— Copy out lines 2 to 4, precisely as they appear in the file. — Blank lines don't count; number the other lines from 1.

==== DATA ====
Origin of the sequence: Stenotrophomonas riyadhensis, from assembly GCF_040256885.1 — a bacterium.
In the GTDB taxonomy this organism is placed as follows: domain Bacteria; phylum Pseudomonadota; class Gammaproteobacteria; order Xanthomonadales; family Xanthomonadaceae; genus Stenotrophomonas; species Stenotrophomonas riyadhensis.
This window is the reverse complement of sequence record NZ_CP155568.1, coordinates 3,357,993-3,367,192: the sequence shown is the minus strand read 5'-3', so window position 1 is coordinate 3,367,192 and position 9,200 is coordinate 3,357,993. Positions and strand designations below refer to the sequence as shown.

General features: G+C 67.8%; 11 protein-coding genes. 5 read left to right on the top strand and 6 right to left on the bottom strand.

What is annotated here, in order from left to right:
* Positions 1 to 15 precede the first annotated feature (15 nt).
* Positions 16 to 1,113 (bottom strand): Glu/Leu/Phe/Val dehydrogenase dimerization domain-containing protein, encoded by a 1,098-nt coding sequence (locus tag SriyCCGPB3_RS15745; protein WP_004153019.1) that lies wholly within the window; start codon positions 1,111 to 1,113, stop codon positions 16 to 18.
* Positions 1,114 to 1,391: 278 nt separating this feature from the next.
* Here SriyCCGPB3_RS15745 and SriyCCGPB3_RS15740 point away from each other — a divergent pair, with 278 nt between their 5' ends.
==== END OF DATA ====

In the GTDB taxonomy this organism is placed as follows: domain Bacteria; phylum Pseudomonadota; class Gammaproteobacteria; order Xanthomonadales; family Xanthomonadaceae; genus Stenotrophomonas; species Stenotrophomonas riyadhensis.
This window is the reverse complement of sequence record NZ_CP155568.1, coordinates 3,357,993-3,367,192: the sequence shown is the minus strand read 5'-3', so window position 1 is coordinate 3,367,192 and position 9,200 is coordinate 3,357,993. Positions and strand designations below refer to the sequence as shown.

General features: G+C 67.8%; 11 protein-coding genes. 5 read left to right on the top strand and 6 right to left on the bottom strand.